Magnificent 3-bedroom house in the heart of West Legon boasting a spacious master bedroom and 2 other rooms with adjourning bath. You’ll rush home to make dinner in the fully fitted kitchen with windows that overlook a plush backyard garden. The living room and dining area meet in an open space and both flaunt a gorgeous POP ceiling complete with recessed lighting. A back-up water reservoir promises flowing water year-round and the Police station is a short 5 minute walk away along the main road.
Wow! Sounds like a place you’d love to call home. You’re already imagining your neighbors and early morning runs down the boulevard. Now to click the “See Price” button so you can contact the real estate agent. Can’t be that bad. The road leading to the house is untarred with a network of crater-like potholes. There are no streetlights…yet? The shared bath has old school tubs. And though a lovely up-and-coming neighborhood, it’s still North of Tetteh Quarshie… (read: not the closest to Accra’s center and not traffic averse)
You want it. You can close your eyes to the imperfections. It’s likely priced low enough taking all these into consideration… So why are your palms sweaty? You’ve been holding your breathe and finally let it go as you reach to click the button. Can’t be more than GHS 300,000. CLICK! Staring at you, in red, bold, the listing agent has described the property’s selling price as “a cool $400,000”! No way…You check the url… perhaps somehow your hand slipped and tapped realtor.com, one of the many house hunting tabs you have open… Nope! You’re still on the Ghana real estate marketplace. Just shy of half a million dollars, plus a 5% commission to be paid to the estate agent; Oh, and a 50 cedi registration fee. Is this a joke? You’re upset because in one click your dreams are dashed. Most properties with similar amenities cost about the same if not worse. Those reasonably priced, are on the outskirts of the city, are a condo unit, or have the most bare bones features and pitiable square footage.
What is going on in Ghana? Properties being sold and rented in dollars and what not. Whether what most will describe as ridiculous pricing for owning a property in Accra, is fair or not, is a bitter debate. The divide tends to be along those looking to buy/rent versus those who stand to make money through a sale or rental. The real estate agents tend to ride the middle line, some admitting that the price tags are a little preposterous while others solely operating on “the higher the price the sweeter my commissions” philosophy. Unlike in the West where agents are clearly representing the buyer or seller, too many in Ghana operate in the shady area of shellacking from both ends. Where ethics stands in the matter, one can only guess, because sadly there is no official national regulation on real estate pricing to held reign in the greedy.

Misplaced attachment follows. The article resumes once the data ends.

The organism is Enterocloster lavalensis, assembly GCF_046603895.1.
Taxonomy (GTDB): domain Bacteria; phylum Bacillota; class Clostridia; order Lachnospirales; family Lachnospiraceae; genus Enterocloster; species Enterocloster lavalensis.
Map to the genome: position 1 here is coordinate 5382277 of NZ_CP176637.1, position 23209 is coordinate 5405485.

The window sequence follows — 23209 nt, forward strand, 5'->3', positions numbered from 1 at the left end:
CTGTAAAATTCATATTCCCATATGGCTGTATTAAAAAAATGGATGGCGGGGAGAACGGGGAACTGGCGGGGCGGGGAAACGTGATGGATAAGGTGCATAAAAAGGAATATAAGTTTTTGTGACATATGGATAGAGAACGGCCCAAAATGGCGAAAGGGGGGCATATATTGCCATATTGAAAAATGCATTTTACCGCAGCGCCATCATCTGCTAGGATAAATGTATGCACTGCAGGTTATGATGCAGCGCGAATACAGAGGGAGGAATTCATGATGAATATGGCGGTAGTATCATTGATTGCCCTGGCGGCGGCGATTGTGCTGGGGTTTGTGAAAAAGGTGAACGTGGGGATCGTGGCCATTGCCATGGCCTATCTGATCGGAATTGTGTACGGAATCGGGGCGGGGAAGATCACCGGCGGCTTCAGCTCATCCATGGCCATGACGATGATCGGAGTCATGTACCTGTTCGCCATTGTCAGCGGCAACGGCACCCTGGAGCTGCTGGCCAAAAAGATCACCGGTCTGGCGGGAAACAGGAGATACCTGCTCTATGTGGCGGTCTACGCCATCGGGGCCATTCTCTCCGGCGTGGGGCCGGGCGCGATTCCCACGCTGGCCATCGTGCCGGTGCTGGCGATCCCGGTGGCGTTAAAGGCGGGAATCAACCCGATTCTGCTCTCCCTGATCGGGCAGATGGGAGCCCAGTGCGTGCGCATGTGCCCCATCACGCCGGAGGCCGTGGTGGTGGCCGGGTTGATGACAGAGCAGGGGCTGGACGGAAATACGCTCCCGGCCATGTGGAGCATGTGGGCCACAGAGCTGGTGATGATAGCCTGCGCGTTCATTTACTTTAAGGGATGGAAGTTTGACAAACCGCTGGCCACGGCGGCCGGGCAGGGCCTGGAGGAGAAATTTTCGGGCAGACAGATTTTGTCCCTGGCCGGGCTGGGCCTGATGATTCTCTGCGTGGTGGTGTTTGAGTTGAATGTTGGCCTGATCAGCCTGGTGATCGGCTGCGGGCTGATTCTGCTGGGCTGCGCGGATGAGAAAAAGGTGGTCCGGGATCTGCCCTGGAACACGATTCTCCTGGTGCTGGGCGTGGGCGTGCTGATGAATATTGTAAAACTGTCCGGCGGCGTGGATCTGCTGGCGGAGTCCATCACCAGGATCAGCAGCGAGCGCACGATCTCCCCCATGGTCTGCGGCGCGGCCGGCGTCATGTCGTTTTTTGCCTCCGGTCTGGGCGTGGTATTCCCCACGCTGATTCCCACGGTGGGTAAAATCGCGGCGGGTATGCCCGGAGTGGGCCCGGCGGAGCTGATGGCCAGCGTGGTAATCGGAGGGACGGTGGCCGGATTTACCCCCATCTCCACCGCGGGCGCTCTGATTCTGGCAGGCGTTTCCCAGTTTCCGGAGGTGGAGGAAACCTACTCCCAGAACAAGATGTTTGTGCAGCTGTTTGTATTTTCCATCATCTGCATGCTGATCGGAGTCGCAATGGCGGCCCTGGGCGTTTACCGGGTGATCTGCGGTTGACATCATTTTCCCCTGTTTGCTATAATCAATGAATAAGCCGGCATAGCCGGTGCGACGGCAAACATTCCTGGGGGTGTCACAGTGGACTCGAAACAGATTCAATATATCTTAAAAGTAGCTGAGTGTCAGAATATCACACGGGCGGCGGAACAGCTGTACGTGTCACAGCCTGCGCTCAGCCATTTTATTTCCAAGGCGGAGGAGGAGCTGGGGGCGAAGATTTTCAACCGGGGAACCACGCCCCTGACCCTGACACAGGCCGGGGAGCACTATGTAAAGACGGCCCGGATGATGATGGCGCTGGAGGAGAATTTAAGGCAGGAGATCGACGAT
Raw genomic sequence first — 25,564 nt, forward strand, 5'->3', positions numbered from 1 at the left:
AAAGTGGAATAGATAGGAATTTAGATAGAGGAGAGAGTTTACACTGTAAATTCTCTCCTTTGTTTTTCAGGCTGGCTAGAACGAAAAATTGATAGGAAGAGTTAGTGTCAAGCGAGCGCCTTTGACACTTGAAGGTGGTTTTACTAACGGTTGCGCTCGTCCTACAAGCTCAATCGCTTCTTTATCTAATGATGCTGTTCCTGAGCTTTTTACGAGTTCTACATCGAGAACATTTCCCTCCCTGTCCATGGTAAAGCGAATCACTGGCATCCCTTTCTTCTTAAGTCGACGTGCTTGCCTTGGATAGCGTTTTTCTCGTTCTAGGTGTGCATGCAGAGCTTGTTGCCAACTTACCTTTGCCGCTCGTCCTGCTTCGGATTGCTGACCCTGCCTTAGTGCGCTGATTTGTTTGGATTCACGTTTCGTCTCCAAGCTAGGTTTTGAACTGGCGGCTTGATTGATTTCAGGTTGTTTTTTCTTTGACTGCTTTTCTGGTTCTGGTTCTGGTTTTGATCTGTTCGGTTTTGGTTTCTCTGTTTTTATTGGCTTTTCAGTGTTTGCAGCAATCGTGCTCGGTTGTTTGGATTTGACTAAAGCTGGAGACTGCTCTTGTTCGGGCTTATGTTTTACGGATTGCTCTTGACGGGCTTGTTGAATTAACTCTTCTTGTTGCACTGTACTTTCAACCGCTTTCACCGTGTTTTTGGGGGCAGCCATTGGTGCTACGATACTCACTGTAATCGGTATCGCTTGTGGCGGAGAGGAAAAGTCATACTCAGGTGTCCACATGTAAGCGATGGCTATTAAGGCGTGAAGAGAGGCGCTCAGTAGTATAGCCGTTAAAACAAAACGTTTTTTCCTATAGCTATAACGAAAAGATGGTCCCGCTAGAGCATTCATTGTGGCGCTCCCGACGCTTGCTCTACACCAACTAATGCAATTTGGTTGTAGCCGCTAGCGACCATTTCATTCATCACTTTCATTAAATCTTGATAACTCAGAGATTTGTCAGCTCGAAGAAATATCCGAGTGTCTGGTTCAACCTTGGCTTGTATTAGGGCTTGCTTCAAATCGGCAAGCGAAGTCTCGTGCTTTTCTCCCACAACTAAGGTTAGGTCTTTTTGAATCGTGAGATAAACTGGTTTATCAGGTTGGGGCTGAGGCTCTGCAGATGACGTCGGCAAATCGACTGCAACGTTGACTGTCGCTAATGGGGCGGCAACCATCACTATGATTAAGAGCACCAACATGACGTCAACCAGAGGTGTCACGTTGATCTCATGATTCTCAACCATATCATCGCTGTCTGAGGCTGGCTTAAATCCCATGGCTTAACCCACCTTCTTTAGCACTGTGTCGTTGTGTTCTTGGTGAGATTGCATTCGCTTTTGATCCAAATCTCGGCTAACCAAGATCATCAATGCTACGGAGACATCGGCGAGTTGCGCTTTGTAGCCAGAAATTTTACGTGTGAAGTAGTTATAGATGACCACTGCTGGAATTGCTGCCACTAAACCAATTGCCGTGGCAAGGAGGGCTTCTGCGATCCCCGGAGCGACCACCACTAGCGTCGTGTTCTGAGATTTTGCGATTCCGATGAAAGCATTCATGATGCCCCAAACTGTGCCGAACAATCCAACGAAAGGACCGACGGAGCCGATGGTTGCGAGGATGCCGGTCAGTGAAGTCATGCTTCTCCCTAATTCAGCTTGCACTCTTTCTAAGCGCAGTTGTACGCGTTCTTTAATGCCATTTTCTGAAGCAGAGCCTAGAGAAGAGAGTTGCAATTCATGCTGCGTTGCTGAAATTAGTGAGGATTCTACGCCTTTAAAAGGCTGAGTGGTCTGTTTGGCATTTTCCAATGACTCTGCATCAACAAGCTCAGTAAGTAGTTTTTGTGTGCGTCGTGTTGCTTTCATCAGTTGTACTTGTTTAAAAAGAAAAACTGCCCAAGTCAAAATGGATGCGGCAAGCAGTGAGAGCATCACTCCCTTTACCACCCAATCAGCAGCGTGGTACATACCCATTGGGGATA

There are indeed valid points to both sides about what real estate should cost in Ghana’s capital city. Around the world pricing is done based on some underlying factors that potential property buyers and tenants are fine with. Size of the home (square footage and number of rooms), location and property & community amenities are 3 such indicators that no one argues with. So perhaps not too many people in the middle-upper income bracket would be bothered to see a $200,000 3-bedroom home in central East Legon, close to Jungle Avenue which boasts a shopping center with a gym and kids play area; many eateries and beauty parlors. The raised eyebrows happen when this same price tag is affixed to a same sized home much further out in a less desirable neighborhood 10 minutes off a ridiculously bad road. How did this owner come up with this price? Pricing is supposed to be all about supply and demand; a mélange of science and art almost. It should also be apples to apples – if you are selling a home that your parents built 25 years ago, it cannot be same price as a new-build.
A conversation with such a seller may reveal claimed justifications like the quality of materials used to construct the home; the fact that many interior fixtures were shipped in from abroad…and even the land cost. And then there are the “me too” property sellers who simply come up with a price because they feel they deserve that and want what others get for their real estate sales. Many are so married to attaining these incomes that they are woefully unwilling to budge even at a great offer. Too many properties in Accra lay vacant for long stretches of months, even years, because the owner (selling or leasing) is unwilling to accept a lower rate. Technically Ghana’s should perpetually be a buyer’s / renter’s market considering how much supply outweighs demand but it seems to heavily be a seller’s market. The influx of very well-paid expatriates and even returnees are part of the cause. These groups have created a niche demand for what the average Ghanaian would consider “luxury” and yet are really nothing extraordinary. Builders in the past decade have rushed into putting up properties targeted at these people, shirking the need of the much larger middle class.
It appears the vast majority are rather frustrated by the property landscape in Accra, where many young adults are trying to live the dream of becoming homeowners in their 30’s or simply rent a nice place to call home. A Happy Hour talk about property that would get people in the West excited, turns into a rather discomforting argument in Ghana. Even those who can afford, feel stinted by the system, recognizing that in most cases the value-for-money is quite minimal. Somehow someone always quiets the storm with the remark that it’s a free world and economy and one is entitled to place whatever value they deem appropriate on their properties.
What are your thoughts?
Author :: Awoyaa Mensah